Wednesday, June 12, 2013

It's Summer, Time to Open up that Pool

While it may seem counterintuitive, some Michigan homes do have pools. This year spring has been both tardy and cool, and if you have a pool maybe you've forgotten that this is the time to open it. This is fully understandable. However, if you both have a pool and intend to open it for summer, here are some tips that will make it easier and less problematic.  

Last weekend we opened our pool.  Wait, in actuality, we started cleaning up our pool because we never really closed it last fall.  I can almost hear your gasps.  I too was frustrated as Labor Day weekend came and went and my husband put off closing the pool.  Days turned into weeks, weeks turned into months, and pretty soon there was a layer of ice covering our above ground pool.  

We have a love/hate relationship with our pool.  I’m sure most of you can relate.  You love using it in the summer; you hate paying the increase in your electricity bill, and in some cases the increase in your water bill.  We live out in the country and have a well so we are lucky on the latter.  You love having people over to swim; you hate having to do all of the work opening, closing, and cleaning the darn thing. Nobody seems to be lined up when it is time to do the hard work!

So, let me get back to cleaning up the pool last weekend.  My husband asked me if I could go get two bags of sand for our filter.  When I got to the pool store, the employee told me to make sure to fill the filter half full with water first, and then pour the sand in.  Doing this would help to avoid breaking, cracking, or damaging internal parts.  This was something we had never done before.  I think it is a tip worth passing along.  

Properly removing and storing your pool cover can save you time and energy in the fall.  Make sure to remove debris from the cover and then wash it with soap.  I have found that having my daughter get in on the fun and turning the cover into a slip and slide can make this step more enjoyable.  Although the cover can be pretty disgusting, it sure is fun to watch a toddler slide around in the soapy bubbles while trying to clean the cover.  The next step is connecting all of the equipment, which I always leave to my husband.  It’s a tough, heavy job!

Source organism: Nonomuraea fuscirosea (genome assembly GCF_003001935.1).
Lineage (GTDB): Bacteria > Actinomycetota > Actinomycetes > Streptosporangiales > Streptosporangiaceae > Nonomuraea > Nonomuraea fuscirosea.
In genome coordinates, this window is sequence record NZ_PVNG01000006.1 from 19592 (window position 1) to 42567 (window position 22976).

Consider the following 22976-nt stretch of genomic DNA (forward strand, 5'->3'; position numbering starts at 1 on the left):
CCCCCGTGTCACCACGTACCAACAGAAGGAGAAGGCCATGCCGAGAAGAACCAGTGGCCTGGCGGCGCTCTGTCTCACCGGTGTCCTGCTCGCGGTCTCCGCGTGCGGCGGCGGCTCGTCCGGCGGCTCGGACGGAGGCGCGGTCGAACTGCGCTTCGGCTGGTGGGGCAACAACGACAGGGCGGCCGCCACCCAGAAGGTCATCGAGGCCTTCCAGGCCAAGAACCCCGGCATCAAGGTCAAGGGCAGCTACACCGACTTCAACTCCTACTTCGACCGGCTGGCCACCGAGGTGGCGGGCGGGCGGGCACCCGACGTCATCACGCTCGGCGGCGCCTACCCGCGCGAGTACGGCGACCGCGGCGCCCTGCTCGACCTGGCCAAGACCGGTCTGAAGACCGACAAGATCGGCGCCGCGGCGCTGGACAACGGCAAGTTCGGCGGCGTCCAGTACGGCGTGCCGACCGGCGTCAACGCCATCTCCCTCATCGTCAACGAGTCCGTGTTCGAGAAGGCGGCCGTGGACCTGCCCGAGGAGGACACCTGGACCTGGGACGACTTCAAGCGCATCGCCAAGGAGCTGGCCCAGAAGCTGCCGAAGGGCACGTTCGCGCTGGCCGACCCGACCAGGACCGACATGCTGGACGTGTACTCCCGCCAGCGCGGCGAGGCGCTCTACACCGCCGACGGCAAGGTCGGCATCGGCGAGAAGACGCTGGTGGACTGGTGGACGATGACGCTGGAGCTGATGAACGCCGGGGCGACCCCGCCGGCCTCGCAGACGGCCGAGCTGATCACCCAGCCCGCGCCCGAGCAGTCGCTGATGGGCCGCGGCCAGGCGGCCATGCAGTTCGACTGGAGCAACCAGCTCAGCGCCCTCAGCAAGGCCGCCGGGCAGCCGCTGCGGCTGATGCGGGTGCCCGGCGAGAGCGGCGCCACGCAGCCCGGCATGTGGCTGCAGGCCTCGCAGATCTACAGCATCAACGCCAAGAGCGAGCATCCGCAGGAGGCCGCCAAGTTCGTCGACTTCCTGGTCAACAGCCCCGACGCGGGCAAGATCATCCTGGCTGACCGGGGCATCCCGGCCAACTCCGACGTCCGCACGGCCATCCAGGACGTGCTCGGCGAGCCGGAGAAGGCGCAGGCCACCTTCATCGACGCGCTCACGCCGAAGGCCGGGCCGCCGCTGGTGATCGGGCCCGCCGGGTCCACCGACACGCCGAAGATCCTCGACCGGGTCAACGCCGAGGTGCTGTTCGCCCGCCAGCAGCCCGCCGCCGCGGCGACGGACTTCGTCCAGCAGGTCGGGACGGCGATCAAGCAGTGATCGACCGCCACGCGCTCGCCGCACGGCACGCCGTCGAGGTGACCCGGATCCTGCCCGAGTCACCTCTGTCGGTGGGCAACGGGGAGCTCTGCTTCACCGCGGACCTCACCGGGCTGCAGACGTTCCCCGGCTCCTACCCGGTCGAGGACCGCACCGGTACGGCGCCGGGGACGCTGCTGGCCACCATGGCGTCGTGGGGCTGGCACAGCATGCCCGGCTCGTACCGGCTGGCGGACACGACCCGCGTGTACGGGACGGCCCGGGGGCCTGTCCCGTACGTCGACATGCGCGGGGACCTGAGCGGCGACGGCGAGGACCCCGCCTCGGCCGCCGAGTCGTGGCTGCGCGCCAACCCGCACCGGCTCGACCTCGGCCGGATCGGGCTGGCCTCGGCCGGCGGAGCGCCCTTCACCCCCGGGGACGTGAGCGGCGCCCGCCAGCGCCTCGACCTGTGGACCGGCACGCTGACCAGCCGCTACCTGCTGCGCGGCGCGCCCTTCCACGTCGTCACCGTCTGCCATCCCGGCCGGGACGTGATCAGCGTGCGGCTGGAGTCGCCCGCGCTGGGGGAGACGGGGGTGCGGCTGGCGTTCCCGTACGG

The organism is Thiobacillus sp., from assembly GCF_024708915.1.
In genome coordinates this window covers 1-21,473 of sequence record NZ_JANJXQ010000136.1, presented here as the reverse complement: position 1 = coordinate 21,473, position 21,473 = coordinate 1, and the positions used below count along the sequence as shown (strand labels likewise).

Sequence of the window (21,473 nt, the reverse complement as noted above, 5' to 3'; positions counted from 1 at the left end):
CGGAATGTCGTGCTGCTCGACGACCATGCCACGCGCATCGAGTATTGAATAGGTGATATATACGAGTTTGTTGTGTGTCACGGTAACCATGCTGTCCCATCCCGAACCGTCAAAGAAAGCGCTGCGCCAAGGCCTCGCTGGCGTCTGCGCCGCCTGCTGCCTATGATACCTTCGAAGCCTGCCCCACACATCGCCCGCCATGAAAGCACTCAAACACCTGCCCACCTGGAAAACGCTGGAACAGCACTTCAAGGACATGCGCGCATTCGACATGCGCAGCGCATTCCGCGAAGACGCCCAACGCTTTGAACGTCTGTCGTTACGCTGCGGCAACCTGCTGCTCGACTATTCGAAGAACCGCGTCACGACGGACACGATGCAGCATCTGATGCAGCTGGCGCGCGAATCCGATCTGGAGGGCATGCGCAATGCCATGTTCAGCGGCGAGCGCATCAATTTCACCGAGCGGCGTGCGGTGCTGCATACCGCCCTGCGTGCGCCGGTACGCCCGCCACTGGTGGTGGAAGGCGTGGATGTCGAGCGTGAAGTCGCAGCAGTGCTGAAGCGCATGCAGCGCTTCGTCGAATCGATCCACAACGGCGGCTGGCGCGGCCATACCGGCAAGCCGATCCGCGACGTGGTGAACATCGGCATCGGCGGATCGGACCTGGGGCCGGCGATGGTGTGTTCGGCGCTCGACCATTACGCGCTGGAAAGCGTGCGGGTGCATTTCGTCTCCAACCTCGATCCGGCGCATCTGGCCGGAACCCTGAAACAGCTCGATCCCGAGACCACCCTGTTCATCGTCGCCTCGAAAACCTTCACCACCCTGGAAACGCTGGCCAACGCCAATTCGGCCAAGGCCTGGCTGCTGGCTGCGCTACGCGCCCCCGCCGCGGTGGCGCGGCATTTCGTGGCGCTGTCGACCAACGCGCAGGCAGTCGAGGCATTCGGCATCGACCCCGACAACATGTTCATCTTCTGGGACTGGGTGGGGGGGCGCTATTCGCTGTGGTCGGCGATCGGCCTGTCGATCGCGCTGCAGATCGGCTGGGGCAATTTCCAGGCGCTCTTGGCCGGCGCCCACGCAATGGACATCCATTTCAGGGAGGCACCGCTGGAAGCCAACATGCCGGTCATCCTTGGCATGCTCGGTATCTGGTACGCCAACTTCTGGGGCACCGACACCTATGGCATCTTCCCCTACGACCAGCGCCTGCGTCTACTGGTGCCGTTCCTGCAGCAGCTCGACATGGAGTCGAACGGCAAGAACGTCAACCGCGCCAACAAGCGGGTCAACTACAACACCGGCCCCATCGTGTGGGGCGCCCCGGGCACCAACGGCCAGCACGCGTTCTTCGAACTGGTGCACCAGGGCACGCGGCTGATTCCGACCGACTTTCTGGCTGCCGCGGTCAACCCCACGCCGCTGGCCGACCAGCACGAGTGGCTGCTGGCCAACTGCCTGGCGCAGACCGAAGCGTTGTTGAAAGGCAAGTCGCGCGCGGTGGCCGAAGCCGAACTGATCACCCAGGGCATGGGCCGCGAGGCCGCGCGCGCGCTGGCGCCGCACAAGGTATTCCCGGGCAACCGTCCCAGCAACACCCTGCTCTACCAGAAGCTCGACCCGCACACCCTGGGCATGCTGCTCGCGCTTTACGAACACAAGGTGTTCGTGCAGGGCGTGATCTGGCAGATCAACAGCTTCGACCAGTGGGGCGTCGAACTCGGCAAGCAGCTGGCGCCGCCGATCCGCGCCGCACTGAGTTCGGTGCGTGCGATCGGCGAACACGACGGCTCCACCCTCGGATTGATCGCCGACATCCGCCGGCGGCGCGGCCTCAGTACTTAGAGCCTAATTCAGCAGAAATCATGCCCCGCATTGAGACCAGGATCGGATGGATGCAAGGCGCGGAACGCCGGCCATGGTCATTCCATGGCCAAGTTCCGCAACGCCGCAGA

I definitely recommend lubricating all O rings.  This will help make sure you achieve a proper seal.  Also, if you used antifreeze for the winter, make sure this is properly disposed of and not discarded onto the ground. After this is complete, you must fill your pool, and then you are on your way to the tough job of cleaning.

Here are the recommended steps to use when cleaning your pool:
  1. Skim the Surface
  2. Clean the tile or vinyl sides
  3. Brush the pool
  4. Check the skimmer and pump strainer baskets
  5. Vacuum the pool
  6. Service the filter
  7. Rinse the deck

Add shock, add stabilizer, add sanitizer, and add algicide.  Those are the four chemicals you will need in addition to chlorine.  The pool store can help you and give you recommendations based on any issues you are seeing with your pool.  There is one final thing you need to do: have fun swimming!

--Megan Cooperider lives in Grand Rapids, MI and occasionally blogs for Homes by Falcon.

Monday, June 10, 2013

Do You Really Want to Ask Me What I Think About Festival?

If you live in Grand Rapids, you probably went to Festival of the Arts this weekend—if you didn't, you at least know of the event. Colloquially known as Festival, the occasion is meant to generate support for the arts and has been attempting to do so for more than four decades. According to organizers, the event brings hundreds of thousands of people downtown each year so that the artists of West Michigan can be showcased. But in recent years, it seems that the celebration originally intended to honor the installation of Alexander Calder's La Grand Vitesse (you know it: that big, red piece of metalwork in the government district) has devolved into rampant gluttony, cheap entertainment, and overly priced artwork.

A very close friend said that I should start this piece off with the following sentence: "Approaching the Festival of the Arts, you are immediately greeted by a pungent odor that can only be created by flash-cooking cheap sausage, the startling howl of overly passionate cover bands, and the heedless caterwaul of incompetent children as they wander the streets like lost drunkards." Her poetic diatribe is remarkably accurate, so accurate in fact that my critique—oh yes, this most certainly is a critique—is basically an extension of the words she shared with me.